Transportation security officers are the front line of the Transportation Security Administration. In testimony May 21, Congress heard that these key security personnel suffer from low pay and high turnover rates.

“Ensuring that TSA hires, trains and retains professional workers should be one of the Department of Homeland Security’s top priorities. Unfortunately, the administration has placed supporting TSA workforce on the back-burner,” said Lou Correa, D-Calif., chair of the House Committee on Homeland Security subcommittee on Transportation and Maritime Security.

Correa questioned the wisdom of deploying TSOs to the southern border at the start of the summer travel season. “TSA workforce is already stretched too thin and can’t afford such diversions,” he said.

DHS Acting Inspector General John V. Kelly pointed to a number of issues plaguing the TSA workforce, which at the end of the fiscal year 2017 numbered some 61,000 employees, more than half of whom were entry-level workers.

TSA doesn’t always hire the most qualified people, he said, and would benefit from an improved interview process. The agency has training deficiencies, with no standardized approach to training. “This can cause a significant problem,” he said.

Attrition is an especially sore point, running at about 17 percent overall and as high as 26 percent among part-timers. In FY17 TSA spent $75 million to hire and train over 9,000 new security officers, roughly 20 percent of whom left within six months of being hired, he said.

That turnover rate has a big impact at the Port of Seattle, said Lance Lyttle, managing director of the aviation division there. A booming economy makes TSA less than competitive, and with turnover rates high among TSOs, the airport has seen lines stretching through the terminal and out into the parking lot.

TSA recently approved a temporary increase in wages for local TSOs in Seattle, who now are starting at more than $20 per hour. Lyttle said such measures are crucial to continued safe operations. “Lower turnover rates and decreased cycle times for recruitment and training will lead to more efficient and effective TSOs,” he said.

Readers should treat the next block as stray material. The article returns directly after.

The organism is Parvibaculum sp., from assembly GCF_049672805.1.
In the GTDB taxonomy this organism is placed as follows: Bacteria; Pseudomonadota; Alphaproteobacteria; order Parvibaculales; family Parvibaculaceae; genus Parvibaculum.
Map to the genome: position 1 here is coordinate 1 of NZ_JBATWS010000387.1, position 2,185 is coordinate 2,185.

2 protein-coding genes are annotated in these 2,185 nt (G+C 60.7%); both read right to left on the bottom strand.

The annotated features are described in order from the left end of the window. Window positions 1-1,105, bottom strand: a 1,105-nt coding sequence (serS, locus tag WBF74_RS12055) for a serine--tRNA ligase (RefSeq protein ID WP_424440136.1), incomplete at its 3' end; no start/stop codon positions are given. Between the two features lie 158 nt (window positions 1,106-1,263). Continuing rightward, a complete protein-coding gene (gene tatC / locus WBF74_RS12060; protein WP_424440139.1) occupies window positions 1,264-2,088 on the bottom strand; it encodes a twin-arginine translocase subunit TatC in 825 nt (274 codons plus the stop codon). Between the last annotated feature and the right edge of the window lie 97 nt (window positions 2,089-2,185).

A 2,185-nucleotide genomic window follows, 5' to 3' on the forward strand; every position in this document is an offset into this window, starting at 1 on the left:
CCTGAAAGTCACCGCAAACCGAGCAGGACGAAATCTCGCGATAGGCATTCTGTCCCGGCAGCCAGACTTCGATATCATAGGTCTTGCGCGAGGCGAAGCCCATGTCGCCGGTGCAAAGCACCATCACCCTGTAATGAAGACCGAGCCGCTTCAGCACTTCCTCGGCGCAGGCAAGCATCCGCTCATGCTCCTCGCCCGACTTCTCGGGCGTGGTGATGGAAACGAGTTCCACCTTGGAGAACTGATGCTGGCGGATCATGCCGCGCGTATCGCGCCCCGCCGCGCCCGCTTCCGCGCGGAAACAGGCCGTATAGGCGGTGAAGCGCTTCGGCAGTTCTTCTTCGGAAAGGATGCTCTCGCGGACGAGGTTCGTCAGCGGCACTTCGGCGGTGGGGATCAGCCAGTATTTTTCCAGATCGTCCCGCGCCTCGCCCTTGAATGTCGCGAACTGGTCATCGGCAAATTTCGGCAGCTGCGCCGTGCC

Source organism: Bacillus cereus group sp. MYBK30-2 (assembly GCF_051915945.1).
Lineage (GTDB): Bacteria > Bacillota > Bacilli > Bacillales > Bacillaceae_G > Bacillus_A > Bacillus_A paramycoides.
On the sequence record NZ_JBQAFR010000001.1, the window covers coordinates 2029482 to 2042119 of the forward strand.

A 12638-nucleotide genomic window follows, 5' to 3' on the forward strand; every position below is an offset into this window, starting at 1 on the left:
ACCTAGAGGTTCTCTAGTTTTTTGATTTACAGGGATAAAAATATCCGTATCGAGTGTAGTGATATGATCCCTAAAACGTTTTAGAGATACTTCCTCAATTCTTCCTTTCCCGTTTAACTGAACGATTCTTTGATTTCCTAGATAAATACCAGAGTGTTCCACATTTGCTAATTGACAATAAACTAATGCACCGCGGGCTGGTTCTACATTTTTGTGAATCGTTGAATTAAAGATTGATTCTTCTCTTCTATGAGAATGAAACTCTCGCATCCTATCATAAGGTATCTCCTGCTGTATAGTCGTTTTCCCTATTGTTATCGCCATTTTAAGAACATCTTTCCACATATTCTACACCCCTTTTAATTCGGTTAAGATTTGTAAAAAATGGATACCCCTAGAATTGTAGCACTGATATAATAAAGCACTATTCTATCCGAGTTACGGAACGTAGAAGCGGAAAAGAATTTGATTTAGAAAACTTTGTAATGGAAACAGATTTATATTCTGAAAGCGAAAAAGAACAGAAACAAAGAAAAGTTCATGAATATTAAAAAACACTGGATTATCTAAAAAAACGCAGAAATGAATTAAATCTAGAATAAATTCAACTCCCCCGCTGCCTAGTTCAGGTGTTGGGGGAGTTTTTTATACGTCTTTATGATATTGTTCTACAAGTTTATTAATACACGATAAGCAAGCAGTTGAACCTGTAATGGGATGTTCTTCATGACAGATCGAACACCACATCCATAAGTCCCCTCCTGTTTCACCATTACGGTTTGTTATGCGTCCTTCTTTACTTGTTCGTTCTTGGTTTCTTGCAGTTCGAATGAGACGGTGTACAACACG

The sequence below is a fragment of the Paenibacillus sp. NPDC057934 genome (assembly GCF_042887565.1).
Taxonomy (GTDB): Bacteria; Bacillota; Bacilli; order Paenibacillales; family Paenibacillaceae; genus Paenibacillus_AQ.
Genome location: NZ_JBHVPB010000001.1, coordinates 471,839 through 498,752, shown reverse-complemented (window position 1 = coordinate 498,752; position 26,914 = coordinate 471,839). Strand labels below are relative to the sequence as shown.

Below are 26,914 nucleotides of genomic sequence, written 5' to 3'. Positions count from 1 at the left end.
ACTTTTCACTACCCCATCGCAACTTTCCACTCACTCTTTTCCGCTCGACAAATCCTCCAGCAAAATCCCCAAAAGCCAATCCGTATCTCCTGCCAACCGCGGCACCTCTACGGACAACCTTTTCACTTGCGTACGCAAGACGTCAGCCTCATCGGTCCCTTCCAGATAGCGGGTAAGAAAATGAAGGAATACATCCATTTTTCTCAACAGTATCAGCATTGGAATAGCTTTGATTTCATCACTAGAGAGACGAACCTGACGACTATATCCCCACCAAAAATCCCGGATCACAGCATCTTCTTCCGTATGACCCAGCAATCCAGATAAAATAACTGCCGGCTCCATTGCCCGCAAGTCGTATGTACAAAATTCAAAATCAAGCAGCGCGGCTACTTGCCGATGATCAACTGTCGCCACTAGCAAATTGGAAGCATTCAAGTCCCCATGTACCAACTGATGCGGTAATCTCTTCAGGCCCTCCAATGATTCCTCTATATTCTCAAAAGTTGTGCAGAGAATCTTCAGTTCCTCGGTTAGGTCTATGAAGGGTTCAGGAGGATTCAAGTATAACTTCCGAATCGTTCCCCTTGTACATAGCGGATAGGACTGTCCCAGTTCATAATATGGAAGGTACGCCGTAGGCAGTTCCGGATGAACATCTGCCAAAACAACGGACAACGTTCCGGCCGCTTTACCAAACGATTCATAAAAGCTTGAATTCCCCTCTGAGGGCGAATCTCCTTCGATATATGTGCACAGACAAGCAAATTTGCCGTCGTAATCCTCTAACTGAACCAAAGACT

Money alone won’t solve the problem, according to J. David Cox, national president of the American Federation of Government Employees, AFL-CIO. He pointed to systemic issues within TSA that discourage TSOs from staying on for the long haul.

The TSO workforce is “separate and unequal,” he said. Unlike other TSA and DHS workers, “TSOs are excluded from the due process rights, the collective bargaining rights, the pay system and other personnel rules.”

This results in low salaries and meager rewards even for top performers, he said. At the same time, the disciplinary system is overly harsh, and TSOs have no access to an effective grievance and arbitration process. He called for TSOs to be covered under federal Title 5 protections.

The subcommittee also heard from Jeffrey Neal, senior vice president at ICF, who reported on the findings of a blue-ribbon panel chartered by TSA to look at human capital. The panel found that TSOs perceive “favoritism in promotions and work assignments, inadequate pay and challenging working conditions,” he said.

The panel recommended TSA implement standardized job descriptions, better training and permanent assignments for its field HR staff, among other measures. “We believe these will ensure a stronger field HR staff who are better equipped to meet the needs of TSOs,” he said.